The gist: Most of us have certain ideas about when or how we'll enjoy life more ("After I get that job!" or "If I get married!") which actually keep us unhappy, says Sonja Lyubomirsky in The Myths of Happiness. Not all of these misconceptions are about the future, either. Thinking that if we had behaved differently in the past, we'd be more content now is equally damaging.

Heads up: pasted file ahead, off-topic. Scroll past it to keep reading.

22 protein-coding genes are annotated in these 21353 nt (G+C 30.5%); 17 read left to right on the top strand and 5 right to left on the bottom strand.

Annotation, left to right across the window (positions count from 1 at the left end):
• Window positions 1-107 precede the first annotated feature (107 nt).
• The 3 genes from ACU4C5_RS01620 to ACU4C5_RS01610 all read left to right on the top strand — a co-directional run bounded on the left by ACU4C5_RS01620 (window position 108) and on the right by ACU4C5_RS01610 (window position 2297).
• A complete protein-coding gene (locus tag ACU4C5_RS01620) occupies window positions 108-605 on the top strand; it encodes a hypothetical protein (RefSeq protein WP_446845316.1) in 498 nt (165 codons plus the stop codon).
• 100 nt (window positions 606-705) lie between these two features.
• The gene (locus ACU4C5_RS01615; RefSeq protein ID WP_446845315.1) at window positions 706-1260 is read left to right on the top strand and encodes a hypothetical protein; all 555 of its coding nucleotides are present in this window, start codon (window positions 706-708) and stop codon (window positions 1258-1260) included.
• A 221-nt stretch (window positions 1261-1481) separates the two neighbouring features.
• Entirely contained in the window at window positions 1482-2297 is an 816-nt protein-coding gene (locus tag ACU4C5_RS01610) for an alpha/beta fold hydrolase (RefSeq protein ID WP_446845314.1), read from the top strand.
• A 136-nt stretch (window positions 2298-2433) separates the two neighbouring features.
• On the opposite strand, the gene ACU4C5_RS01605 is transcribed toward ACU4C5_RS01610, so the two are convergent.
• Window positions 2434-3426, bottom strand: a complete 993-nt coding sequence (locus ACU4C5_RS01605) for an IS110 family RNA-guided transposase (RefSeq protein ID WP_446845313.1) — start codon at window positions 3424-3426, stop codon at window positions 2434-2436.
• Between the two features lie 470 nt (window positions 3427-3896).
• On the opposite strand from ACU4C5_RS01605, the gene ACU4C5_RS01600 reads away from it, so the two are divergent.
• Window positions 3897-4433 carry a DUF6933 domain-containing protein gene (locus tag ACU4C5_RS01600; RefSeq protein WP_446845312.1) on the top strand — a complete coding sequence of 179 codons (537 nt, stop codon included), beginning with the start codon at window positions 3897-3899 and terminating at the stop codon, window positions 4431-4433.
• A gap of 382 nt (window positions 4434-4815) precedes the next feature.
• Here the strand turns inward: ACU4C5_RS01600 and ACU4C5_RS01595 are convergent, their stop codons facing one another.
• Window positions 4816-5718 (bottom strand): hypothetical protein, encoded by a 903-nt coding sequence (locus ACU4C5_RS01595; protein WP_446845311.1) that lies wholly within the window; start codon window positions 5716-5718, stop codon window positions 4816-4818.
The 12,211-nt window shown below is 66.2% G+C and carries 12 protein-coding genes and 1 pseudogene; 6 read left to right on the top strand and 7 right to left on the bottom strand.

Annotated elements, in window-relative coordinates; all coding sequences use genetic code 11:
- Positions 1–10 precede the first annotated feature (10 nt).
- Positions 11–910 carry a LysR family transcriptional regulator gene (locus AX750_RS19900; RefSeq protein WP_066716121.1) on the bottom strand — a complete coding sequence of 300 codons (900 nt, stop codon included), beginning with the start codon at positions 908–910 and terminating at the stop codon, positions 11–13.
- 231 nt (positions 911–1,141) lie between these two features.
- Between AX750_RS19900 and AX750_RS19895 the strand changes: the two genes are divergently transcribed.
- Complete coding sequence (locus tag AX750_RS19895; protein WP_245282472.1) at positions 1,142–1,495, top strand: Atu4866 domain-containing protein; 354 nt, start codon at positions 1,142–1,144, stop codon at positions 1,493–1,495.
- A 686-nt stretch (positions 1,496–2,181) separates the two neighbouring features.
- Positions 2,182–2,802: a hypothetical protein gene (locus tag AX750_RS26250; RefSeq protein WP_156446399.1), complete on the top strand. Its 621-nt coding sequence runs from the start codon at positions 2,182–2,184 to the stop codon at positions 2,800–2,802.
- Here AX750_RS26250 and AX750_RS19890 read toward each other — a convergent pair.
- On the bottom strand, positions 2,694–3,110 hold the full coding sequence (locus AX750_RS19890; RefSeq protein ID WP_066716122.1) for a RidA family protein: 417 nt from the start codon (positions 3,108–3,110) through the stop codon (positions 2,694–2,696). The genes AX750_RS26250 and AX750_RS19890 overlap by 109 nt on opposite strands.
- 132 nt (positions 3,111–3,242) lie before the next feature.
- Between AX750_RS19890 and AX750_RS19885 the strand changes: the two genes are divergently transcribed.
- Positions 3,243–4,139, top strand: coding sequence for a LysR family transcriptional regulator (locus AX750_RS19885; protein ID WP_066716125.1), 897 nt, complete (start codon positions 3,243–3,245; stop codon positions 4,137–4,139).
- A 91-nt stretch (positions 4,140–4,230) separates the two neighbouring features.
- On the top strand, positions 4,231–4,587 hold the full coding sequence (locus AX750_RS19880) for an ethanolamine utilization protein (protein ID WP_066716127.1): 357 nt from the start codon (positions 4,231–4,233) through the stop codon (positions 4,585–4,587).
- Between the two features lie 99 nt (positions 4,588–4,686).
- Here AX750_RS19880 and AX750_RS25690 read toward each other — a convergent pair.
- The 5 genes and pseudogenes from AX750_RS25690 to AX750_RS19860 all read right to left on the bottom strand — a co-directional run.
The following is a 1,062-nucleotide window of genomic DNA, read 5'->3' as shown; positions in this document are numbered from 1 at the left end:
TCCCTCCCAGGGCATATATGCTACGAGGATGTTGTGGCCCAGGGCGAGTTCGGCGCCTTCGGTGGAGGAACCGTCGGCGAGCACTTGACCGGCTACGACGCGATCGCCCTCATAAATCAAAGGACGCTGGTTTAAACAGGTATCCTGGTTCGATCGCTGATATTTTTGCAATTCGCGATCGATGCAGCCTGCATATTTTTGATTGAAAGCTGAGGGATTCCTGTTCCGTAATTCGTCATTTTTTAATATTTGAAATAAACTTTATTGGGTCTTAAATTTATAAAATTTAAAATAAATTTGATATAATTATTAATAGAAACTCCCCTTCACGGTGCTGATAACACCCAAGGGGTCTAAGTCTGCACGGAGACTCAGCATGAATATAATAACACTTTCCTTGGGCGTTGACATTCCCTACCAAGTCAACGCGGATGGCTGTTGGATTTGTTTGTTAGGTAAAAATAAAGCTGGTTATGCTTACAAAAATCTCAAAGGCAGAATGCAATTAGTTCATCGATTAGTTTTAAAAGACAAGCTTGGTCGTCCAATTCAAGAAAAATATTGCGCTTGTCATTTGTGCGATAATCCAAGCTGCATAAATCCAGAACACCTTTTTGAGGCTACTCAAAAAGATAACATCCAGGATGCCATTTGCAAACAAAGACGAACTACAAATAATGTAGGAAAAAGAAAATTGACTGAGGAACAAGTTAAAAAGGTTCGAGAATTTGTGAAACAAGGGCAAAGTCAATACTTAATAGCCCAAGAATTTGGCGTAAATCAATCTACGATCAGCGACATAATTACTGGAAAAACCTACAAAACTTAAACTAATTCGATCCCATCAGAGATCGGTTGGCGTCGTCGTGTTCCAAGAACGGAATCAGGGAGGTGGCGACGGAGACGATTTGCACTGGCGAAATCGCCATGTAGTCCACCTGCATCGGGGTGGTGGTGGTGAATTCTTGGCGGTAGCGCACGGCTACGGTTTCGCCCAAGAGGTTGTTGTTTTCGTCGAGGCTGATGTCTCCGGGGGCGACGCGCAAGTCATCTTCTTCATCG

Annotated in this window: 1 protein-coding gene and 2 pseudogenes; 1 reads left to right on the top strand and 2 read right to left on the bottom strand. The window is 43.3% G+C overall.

One weird thing to do that may actually work: Create a "new possible self." The first step: Look back on the thing or things you so badly wanted but you didn't get (e.g., "I wanted to ice skate in the Olympics!" or "I wanted to have a child.") Next, examine the specific reasons why that dream didn't come to life: Which people and events influenced you; what big and small choices did you make? Once that painful task is done—a task that most people avoid—you'll be better equipped to imagine a "new possible self." That is, you can start working towards who you want to be now, instead of comparing yourself or trying to catch up to the person you wanted to be then.